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West Virginia Solar Development Analysis

Updated: May 21

West Virginia Solar Development Analysis

Solar development in the state of West Virginia can be evaluated by federal and local regulations, incentives, grid interconnection and integration. Solar development activity in West Virginia is currently growing and can be seen in this analysis summarizing all facets of solar energy project development.

We will break down the various federal and state incentives available to solar energy developers in West Virginia and how to access them.

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West Virginia Solar Energy Development Activity

Although West Virginia currently has no operating utility-scale solar farms, the state has one of the largest pipelines for future utility-scale solar development with 70 MW capacity for planned projects, ~6,240 MW capacity for 86 queued projects, and 455 MW capacity for 10 site control projects. Overall, if all planned, queued, and site control farms go into operating status, West Virginia will expand its capacity by 6,765 MW. In West Virginia, the average solar farm size is 245 acres, producing 69.5MW of electricity under ideal conditions. So a solar farm in West Virginia needs an average of 3.5 acres per MW of capacity.

Historically, West Virginia has been known for their coal production and coal-driven economy. Solar development and the implementation of renewable energy sources was not prioritized as a result, hence the lack of currently operational utility-scale projects in the state. Solar development in West Virginia was further reduced after 2015 when the state became the first to repeal its Renewable Portfolio Standard (RPS). The RPS would’ve enabled a deeper integration of solar and renewable energy sources in West Virginia in a three-tier structure, achieving 10% of renewables from 2015 to 2019, 15% renewables from 2020 to 2024 and 25% renewables from 2025 onwards.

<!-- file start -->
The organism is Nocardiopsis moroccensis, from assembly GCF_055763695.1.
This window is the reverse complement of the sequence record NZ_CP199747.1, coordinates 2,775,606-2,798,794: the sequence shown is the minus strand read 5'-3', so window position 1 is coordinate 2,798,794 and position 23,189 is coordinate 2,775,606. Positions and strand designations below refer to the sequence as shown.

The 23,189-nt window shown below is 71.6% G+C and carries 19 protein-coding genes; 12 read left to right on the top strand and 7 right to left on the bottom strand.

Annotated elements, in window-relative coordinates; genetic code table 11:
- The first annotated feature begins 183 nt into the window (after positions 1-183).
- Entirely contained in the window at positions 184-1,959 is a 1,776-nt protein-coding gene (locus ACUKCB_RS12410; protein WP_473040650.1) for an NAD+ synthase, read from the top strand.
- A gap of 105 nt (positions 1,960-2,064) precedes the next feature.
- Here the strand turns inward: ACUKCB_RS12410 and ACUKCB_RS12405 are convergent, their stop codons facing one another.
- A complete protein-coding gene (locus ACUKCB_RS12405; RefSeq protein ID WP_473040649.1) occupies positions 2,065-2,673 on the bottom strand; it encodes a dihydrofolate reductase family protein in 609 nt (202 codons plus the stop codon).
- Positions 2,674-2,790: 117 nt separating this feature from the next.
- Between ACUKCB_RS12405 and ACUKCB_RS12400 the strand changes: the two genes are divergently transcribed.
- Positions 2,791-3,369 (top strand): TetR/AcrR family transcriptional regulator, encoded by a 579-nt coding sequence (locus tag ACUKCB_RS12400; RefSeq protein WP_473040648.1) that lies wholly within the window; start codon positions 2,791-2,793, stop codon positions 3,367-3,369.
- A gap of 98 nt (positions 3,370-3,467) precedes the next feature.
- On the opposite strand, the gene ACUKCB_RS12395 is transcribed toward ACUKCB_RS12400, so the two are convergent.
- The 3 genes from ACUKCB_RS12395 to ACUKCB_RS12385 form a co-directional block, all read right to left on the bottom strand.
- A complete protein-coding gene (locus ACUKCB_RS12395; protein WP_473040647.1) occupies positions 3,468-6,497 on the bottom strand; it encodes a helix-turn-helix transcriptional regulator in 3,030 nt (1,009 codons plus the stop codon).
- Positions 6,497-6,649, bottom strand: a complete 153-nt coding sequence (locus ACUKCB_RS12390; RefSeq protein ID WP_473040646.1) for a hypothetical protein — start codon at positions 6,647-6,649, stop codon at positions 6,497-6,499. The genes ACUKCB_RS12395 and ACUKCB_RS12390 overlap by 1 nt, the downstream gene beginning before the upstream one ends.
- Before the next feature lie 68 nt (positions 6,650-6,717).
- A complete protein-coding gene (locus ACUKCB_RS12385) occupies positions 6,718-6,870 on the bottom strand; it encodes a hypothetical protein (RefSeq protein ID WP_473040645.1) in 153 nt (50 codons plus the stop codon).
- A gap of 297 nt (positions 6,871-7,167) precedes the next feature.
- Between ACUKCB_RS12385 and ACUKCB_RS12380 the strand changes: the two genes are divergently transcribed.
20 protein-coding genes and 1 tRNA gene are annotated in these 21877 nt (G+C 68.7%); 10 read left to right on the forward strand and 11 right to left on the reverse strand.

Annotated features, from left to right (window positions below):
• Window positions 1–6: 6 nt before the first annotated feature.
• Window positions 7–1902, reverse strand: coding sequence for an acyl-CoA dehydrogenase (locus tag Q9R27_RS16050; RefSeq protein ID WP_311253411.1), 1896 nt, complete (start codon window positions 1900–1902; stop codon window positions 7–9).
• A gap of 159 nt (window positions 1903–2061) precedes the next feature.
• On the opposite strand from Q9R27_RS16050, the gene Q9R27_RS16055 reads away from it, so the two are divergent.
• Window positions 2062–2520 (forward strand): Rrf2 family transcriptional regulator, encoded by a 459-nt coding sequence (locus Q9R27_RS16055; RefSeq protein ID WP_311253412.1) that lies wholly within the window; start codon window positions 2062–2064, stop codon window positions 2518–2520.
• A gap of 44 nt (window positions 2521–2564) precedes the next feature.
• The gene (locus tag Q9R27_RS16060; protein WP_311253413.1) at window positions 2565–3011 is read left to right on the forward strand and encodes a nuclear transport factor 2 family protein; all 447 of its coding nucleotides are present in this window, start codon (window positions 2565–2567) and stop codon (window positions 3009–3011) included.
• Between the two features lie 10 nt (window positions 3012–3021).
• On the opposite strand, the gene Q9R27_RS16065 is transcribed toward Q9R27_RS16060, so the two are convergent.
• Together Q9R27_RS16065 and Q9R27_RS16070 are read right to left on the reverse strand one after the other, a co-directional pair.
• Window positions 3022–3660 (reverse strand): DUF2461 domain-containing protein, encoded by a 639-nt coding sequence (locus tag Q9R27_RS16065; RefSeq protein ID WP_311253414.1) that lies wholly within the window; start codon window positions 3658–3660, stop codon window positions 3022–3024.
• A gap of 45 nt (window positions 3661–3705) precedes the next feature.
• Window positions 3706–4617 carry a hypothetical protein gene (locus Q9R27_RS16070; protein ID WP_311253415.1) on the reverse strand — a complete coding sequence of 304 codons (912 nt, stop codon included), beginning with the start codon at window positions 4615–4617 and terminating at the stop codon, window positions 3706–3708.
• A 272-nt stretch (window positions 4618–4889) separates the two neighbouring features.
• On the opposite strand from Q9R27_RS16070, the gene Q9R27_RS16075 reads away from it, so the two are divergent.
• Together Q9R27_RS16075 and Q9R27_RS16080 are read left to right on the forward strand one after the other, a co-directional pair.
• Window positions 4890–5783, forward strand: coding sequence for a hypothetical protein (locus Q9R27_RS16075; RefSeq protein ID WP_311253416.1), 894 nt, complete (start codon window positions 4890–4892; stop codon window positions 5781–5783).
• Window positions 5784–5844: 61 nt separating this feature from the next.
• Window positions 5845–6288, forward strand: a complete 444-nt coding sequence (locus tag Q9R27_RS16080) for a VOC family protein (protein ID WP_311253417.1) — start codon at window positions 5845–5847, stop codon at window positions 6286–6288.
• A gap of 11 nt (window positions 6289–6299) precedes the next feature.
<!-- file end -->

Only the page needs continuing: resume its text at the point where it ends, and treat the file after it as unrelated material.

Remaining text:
However, the recent emergence of state and federal policies have played a significant role in promoting solar development since 2018. The aforementioned spike of utility-scale solar projects added to the queue from 2018 onwards is attributable to implementation of the federal Investment Tax Credit (ITC) and the Inflation Reduction Act (IRA) in 2022. The commercial ITC amounts to 30% of the invested basis in eligible property that initiated construction before the end of 2019. The IRA outlined an ITC extension to 30% for solar system installation. Additionally, in 2020, West Virginia enacted Senate Bill 583, a notable legislative development that allowed electric companies to produce a portion of their electricity using solar installations. West Virginia’s strong statewide interconnection standards also make the interconnection process less complex and expensive.


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